25 April 2017 from 16:00 to 17:30

Doing Gender lecture by Ashok Mathur

Ashok Mathur
Ashok Mathur

On 25 April Ashok Mathur will give the next Doing Gender lecture, entitled 'The Short, Happy Life of Harry Kumar: island hopping and gender swapping'. This lecture is part of the Doing Gender lectures, organised by the Netherlands Research School of Gender Studies in cooperation with the Graduate Gender Programme (GGeP) at Utrecht University.

As an artist, critic, and novelist, Ashok Mathur is interested in how our bodies, histories and geographies inflect our contemporary social and political conditions. Through his fiction, which often incorporates South Asian mythologies and contemporary practices of magical realism and intertextual strategies, he tries to comprehend this relationship by exposing the reader to multiple and alternative realities.

Islands as sites of incarceration

In his novel The Short, Happy Life of Harry Kumar, he became fixated on the origins and interpretations of the Ramayana, particularly the kidnapping of Sita and sequestering her on the island of Lanka, and the highly constructed gender implications of duty and responsibility. He began to investigate the multiple global histories of islands as sites of incarceration, exile, and isolation, and what this meant for a contemporary reality of migration and citizenship.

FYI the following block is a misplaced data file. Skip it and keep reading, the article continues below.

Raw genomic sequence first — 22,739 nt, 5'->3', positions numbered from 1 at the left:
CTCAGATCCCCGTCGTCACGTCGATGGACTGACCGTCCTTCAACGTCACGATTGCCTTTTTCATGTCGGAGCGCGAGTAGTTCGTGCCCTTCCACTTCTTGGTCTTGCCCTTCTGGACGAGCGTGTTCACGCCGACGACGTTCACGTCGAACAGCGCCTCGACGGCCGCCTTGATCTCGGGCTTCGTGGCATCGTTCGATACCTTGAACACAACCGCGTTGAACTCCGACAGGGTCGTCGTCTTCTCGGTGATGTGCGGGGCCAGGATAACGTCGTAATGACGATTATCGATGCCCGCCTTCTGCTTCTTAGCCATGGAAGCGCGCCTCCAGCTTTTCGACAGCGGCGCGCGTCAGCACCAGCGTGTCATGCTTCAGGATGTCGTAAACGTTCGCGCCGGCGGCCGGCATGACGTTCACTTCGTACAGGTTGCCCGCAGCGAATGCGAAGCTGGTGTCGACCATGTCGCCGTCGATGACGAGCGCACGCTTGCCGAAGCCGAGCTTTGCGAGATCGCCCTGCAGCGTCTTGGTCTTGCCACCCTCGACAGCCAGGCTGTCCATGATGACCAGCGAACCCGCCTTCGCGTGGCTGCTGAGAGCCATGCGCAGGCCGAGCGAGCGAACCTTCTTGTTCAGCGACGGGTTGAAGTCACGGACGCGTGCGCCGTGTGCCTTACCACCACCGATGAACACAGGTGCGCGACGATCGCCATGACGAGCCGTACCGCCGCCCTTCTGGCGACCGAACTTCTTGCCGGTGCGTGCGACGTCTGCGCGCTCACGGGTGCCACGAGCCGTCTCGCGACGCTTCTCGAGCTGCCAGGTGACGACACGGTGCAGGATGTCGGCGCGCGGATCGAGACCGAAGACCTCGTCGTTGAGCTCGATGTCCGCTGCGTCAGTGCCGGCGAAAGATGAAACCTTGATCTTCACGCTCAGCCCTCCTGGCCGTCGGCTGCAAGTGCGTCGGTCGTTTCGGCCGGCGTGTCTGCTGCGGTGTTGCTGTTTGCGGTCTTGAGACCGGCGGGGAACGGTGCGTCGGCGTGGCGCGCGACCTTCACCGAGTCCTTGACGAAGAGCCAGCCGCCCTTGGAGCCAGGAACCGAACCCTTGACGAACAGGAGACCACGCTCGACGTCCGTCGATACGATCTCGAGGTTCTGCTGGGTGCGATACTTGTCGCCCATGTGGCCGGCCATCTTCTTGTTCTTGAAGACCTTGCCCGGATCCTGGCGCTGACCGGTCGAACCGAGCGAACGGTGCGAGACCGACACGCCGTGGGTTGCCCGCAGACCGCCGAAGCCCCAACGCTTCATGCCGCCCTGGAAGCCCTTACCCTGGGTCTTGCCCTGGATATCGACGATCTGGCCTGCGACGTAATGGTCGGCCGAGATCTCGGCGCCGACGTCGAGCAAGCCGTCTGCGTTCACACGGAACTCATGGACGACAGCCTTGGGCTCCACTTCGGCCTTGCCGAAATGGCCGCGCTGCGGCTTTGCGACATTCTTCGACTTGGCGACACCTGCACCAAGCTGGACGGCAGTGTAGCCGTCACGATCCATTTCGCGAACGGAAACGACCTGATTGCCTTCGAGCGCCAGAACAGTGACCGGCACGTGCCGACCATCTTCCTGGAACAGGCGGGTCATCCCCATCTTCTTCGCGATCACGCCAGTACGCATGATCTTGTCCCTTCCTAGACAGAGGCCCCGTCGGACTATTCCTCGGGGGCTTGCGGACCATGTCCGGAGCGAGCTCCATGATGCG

Writing process

In the lecture Mathur will unravel the process of writing this novel, not just about the various island sites, but from them, as the novel was written as a peripatetic exercise as he travelled, researched and wrote while inhabiting each of these island locations. He will show how the creative process is itself a flexible one, far from the clichéd notion of writing being isolationist and best enacted from a singular fixed location. He will present short excerpts from the novel and illustrated annotations that discuss the value and importance of gendered and raced readings in the production of meaning through fiction.

About the speaker

Ashok Mathur’s cultural, critical, creative, and academic practice is wide ranging and investigates new models of artistic research and interdisciplinary collaboration, particularly those that pursue a social justice agenda. As a writer, cultural organizer, and interdisciplinary artist his work addresses the intersections of race, indigeneity, and creative and artistic research. As current Head of the Department of Creative Studies at the University of British Columbia, Okanagan campus, Mathur works with critical race theory and radical/liberatory pedagogy to develop transformational and student-driven learning models.

Start date and time
25 April 2017 16:00
End date and time
25 April 2017 17:30
Entrance fee
Free